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Red Emmy: Character Connection

Thursday, May 2, 2013

Lee Smith's Oral History meanders through about three generations of Cantrells, an Appalachian family. The lynchpin of their history is Red Emmy, a woman named as a witch by the earlier generation.

We're not told much about Red Emmy in the story. She might be present for about 20 pages. But she sets her mark on this family, alright.

The "facts" are few: she grew up on "the wild side" of Snowman Mountain, where few people could go; her father kept her isolated; she had a head full of red hair, always a bit of a rarity; she "took up" with Almarine Cantrell for a few months; and when she was out of his life, the family luck went all to hell. In the remote "hollers" of Appalachia in the 1870s, you can see why she would get a bad reputation out of this.

Of course, everyone claimed she was a witch and that she had cursed the Cantrells. It's never clear in the book exactly what was going on with her. In the author interview at the back of the book, Lee Smith says this was a deliberate decision to keep some mystery at the heart of the story. I think it was a good choice.

I find myself thinking about Red Emmy.

We're told the local legends in the book, that her mean old Daddy sold her to the Devil and she cast a spell on Almarine. He was lucky to escape with his life, but when he did get away from her, she cursed him and all his descendants.

But if we discount superstition, what would her story really be? What kind of life would lead to this kind of legend?

I think she would have been abused by her father in some way. He would have been possessive of her and made sure she had no contact with the outside world. When Almarine stumbled onto her, she would have been afraid, both for herself and whatever punishment her father might dole out, and for this handsome boy who had to have turned her head.

When she gets the courage to go away with him, she would have found unexpected joy. For a girl so isolated to love and be loved, that would be a gift so precious she wouldn't have even known to look for it. They seem to be happy at first, no matter which version of the story you like.

And then Almarine casts her out. What would she go back to? Her father? Her solitude? Her old life would be unbearable. Would she have settled back into that life? Would she have fought her father off? Would she have tried to find a new life somewhere else?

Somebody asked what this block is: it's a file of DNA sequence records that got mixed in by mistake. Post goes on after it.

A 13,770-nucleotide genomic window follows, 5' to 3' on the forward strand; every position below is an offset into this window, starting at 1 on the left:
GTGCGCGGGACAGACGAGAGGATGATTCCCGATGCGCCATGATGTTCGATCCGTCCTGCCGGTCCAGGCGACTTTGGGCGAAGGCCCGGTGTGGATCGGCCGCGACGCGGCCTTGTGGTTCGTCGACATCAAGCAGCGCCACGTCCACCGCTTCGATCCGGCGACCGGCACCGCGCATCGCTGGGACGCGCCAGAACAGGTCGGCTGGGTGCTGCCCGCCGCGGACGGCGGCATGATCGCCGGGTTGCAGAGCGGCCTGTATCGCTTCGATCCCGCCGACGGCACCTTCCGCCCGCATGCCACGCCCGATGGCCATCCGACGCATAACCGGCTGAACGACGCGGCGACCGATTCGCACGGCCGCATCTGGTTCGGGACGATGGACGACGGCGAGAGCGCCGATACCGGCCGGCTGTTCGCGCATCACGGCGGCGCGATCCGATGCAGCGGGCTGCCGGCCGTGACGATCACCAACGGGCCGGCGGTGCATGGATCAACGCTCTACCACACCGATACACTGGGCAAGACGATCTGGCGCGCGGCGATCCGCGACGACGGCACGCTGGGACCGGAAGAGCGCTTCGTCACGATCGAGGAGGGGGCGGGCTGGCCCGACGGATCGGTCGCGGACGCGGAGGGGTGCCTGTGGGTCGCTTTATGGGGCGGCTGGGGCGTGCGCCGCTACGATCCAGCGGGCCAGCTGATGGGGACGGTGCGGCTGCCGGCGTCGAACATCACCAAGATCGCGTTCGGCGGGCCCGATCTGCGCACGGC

An ending is hinted at, but that's a bit far into the book, so I won't get into that.

And then there's the curse.

There would be no question that she'd be upset as she left Almarine's farm. When a jealous woman starts spreading rumors that the family is cursed, it's widely believed. But it would be so easy to lay all misfortune at the feet of a mythical "curse." If you look for bad luck you will find it.

My post is disjointed, but Red Emmy is tough to talk about. Mountain witch or misunderstood victim, she left her mark on a small mountain community, either way.

Who have you connected with recently? Link your post on Mr. Linky, then be sure to go check out the other Character Connections!

Character Connection meme hosted at The Introverted Reader
Who do ya love?

Or love to hate?

You know you've got a lot to say about some larger-than-life characters, and this is the place to say it. Write a straightforward post. Draw a picture. Vlog, write poetry, write fiction, cast the role, be as creative as you want!

Be sure to post the book's title and author, and be very careful not to give away spoilers while talking about how much you love your characters.

Mr. Linky will be posted here on The Introverted Reader on the first Thursday of every month.


I have an affiliate relationship with Malaprop's, my local independent bookstore located in beautiful downtown Asheville, NC; and Better World Books. I will receive a small commission at no cost to you if you purchase books through links on my site.

1 comment:

  1. +JMJ+

    I like your deconstruction of Red Emmy just as much as I like her mythical character. Both ring true.

    I don't believe that people can be bad luck, but it makes sense that unresolved guilt over a relationship that did not end well would make people feel a bit superstitious.

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